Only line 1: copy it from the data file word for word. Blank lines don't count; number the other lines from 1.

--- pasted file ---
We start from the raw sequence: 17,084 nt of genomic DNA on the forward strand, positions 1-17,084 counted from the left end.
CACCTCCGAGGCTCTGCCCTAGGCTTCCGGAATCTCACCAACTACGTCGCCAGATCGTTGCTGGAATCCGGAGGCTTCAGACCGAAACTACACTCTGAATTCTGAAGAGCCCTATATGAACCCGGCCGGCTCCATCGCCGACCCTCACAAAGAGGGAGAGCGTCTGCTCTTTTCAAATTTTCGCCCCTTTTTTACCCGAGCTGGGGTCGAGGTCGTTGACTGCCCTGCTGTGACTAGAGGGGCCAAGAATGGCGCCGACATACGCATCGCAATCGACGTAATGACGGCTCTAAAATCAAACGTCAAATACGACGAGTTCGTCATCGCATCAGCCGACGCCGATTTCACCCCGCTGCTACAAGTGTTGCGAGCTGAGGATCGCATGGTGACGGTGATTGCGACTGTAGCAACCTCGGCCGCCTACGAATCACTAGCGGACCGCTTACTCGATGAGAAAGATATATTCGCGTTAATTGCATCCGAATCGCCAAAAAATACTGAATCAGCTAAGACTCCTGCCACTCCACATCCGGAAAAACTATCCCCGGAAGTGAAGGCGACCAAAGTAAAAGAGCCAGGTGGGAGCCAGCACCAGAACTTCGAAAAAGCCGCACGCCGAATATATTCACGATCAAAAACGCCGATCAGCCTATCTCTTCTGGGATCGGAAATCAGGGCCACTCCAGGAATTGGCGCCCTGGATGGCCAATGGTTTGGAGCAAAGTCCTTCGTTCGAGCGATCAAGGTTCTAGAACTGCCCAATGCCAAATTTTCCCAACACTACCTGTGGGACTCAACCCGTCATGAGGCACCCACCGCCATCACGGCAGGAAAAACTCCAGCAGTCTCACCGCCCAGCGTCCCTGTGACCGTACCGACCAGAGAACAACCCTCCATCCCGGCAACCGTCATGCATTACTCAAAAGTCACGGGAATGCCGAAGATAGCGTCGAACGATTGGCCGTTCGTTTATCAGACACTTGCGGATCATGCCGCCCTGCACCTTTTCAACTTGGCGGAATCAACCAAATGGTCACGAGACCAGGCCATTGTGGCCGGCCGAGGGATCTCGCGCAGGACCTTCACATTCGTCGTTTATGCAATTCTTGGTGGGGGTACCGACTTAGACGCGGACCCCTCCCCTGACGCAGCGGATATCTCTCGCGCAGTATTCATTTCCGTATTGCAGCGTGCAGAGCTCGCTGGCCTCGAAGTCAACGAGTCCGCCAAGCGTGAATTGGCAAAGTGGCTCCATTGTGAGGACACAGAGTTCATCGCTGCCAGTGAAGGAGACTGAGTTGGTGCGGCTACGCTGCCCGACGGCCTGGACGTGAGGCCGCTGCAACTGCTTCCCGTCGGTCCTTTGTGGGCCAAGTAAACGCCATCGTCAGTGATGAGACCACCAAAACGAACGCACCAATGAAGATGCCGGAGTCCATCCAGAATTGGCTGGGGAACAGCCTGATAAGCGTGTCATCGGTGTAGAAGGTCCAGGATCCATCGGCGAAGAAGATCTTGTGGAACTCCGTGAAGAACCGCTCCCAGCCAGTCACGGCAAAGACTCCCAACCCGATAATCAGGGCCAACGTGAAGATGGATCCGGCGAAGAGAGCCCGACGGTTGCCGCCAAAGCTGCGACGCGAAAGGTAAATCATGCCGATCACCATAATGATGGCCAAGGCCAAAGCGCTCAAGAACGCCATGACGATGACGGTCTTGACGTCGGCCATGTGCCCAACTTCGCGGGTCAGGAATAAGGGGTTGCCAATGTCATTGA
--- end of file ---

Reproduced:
We start from the raw sequence: 17,084 nt of genomic DNA on the forward strand, positions 1-17,084 counted from the left end.